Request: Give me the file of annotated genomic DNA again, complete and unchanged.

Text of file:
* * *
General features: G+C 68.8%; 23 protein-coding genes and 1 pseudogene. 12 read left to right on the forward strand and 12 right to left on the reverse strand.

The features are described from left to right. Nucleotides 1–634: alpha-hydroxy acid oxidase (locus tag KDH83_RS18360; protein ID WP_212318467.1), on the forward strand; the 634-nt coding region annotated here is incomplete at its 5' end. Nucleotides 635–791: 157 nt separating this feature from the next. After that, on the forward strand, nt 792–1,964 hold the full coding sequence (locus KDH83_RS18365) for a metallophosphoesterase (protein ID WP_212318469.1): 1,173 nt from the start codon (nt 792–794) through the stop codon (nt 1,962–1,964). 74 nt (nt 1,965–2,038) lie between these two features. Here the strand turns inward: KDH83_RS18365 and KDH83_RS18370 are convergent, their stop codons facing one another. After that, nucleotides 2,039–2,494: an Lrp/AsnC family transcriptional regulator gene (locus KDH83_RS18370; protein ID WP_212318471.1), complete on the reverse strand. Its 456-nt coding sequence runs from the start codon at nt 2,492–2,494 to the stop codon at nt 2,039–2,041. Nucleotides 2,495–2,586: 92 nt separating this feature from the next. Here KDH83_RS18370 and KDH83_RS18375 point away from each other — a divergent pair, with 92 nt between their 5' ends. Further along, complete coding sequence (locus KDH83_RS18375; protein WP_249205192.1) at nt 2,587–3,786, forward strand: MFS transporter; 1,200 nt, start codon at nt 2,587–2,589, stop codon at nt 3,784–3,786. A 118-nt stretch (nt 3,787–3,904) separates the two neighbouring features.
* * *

General features: G+C 68.8%; 23 protein-coding genes and 1 pseudogene. 12 read left to right on the forward strand and 12 right to left on the reverse strand.

The features are described from left to right. Nucleotides 1–634: alpha-hydroxy acid oxidase (locus tag KDH83_RS18360; protein ID WP_212318467.1), on the forward strand; the 634-nt coding region annotated here is incomplete at its 5' end. Nucleotides 635–791: 157 nt separating this feature from the next. After that, on the forward strand, nt 792–1,964 hold the full coding sequence (locus KDH83_RS18365) for a metallophosphoesterase (protein ID WP_212318469.1): 1,173 nt from the start codon (nt 792–794) through the stop codon (nt 1,962–1,964). 74 nt (nt 1,965–2,038) lie between these two features. Here the strand turns inward: KDH83_RS18365 and KDH83_RS18370 are convergent, their stop codons facing one another. After that, nucleotides 2,039–2,494: an Lrp/AsnC family transcriptional regulator gene (locus KDH83_RS18370; protein ID WP_212318471.1), complete on the reverse strand. Its 456-nt coding sequence runs from the start codon at nt 2,492–2,494 to the stop codon at nt 2,039–2,041. Nucleotides 2,495–2,586: 92 nt separating this feature from the next. Here KDH83_RS18370 and KDH83_RS18375 point away from each other — a divergent pair, with 92 nt between their 5' ends. Further along, complete coding sequence (locus KDH83_RS18375; protein WP_249205192.1) at nt 2,587–3,786, forward strand: MFS transporter; 1,200 nt, start codon at nt 2,587–2,589, stop codon at nt 3,784–3,786. A 118-nt stretch (nt 3,787–3,904) separates the two neighbouring features.